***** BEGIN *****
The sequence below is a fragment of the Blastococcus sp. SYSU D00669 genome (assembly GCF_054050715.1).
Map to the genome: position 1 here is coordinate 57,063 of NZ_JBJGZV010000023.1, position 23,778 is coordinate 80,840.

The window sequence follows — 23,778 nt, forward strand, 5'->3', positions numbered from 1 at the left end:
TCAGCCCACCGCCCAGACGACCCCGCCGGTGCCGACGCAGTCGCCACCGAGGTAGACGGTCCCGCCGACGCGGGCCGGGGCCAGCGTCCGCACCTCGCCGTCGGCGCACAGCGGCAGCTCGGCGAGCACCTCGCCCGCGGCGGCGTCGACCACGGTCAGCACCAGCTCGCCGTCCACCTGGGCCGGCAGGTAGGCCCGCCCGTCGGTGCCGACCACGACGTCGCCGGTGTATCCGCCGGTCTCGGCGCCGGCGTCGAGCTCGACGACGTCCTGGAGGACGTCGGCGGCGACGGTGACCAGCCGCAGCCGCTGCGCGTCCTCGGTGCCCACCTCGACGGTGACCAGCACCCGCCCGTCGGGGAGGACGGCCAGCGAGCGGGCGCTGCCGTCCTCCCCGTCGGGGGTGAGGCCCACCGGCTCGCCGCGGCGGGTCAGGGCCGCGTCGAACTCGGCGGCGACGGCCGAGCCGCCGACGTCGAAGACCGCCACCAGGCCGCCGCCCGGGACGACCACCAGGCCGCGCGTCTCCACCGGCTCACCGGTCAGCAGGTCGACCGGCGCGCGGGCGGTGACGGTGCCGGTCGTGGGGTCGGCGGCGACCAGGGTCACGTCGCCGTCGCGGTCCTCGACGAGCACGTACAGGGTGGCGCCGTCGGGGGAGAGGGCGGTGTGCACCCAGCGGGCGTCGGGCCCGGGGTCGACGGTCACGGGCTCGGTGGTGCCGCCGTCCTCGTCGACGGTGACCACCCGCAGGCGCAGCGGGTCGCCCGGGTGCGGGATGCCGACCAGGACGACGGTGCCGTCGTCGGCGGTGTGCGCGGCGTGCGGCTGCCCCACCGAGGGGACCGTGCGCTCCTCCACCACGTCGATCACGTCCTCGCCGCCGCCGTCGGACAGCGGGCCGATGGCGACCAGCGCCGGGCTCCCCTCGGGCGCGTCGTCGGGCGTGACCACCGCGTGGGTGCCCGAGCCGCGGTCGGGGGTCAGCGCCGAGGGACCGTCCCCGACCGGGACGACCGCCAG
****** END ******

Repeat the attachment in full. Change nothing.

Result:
The sequence below is a fragment of the Blastococcus sp. SYSU D00669 genome (assembly GCF_054050715.1).
Map to the genome: position 1 here is coordinate 57,063 of NZ_JBJGZV010000023.1, position 23,778 is coordinate 80,840.

The window sequence follows — 23,778 nt, forward strand, 5'->3', positions numbered from 1 at the left end:
TCAGCCCACCGCCCAGACGACCCCGCCGGTGCCGACGCAGTCGCCACCGAGGTAGACGGTCCCGCCGACGCGGGCCGGGGCCAGCGTCCGCACCTCGCCGTCGGCGCACAGCGGCAGCTCGGCGAGCACCTCGCCCGCGGCGGCGTCGACCACGGTCAGCACCAGCTCGCCGTCCACCTGGGCCGGCAGGTAGGCCCGCCCGTCGGTGCCGACCACGACGTCGCCGGTGTATCCGCCGGTCTCGGCGCCGGCGTCGAGCTCGACGACGTCCTGGAGGACGTCGGCGGCGACGGTGACCAGCCGCAGCCGCTGCGCGTCCTCGGTGCCCACCTCGACGGTGACCAGCACCCGCCCGTCGGGGAGGACGGCCAGCGAGCGGGCGCTGCCGTCCTCCCCGTCGGGGGTGAGGCCCACCGGCTCGCCGCGGCGGGTCAGGGCCGCGTCGAACTCGGCGGCGACGGCCGAGCCGCCGACGTCGAAGACCGCCACCAGGCCGCCGCCCGGGACGACCACCAGGCCGCGCGTCTCCACCGGCTCACCGGTCAGCAGGTCGACCGGCGCGCGGGCGGTGACGGTGCCGGTCGTGGGGTCGGCGGCGACCAGGGTCACGTCGCCGTCGCGGTCCTCGACGAGCACGTACAGGGTGGCGCCGTCGGGGGAGAGGGCGGTGTGCACCCAGCGGGCGTCGGGCCCGGGGTCGACGGTCACGGGCTCGGTGGTGCCGCCGTCCTCGTCGACGGTGACCACCCGCAGGCGCAGCGGGTCGCCCGGGTGCGGGATGCCGACCAGGACGACGGTGCCGTCGTCGGCGGTGTGCGCGGCGTGCGGCTGCCCCACCGAGGGGACCGTGCGCTCCTCCACCACGTCGATCACGTCCTCGCCGCCGCCGTCGGACAGCGGGCCGATGGCGACCAGCGCCGGGCTCCCCTCGGGCGCGTCGTCGGGCGTGACCACCGCGTGGGTGCCCGAGCCGCGGTCGGGGGTCAGCGCCGAGGGACCGTCCCCGACCGGGACGACCGCCAG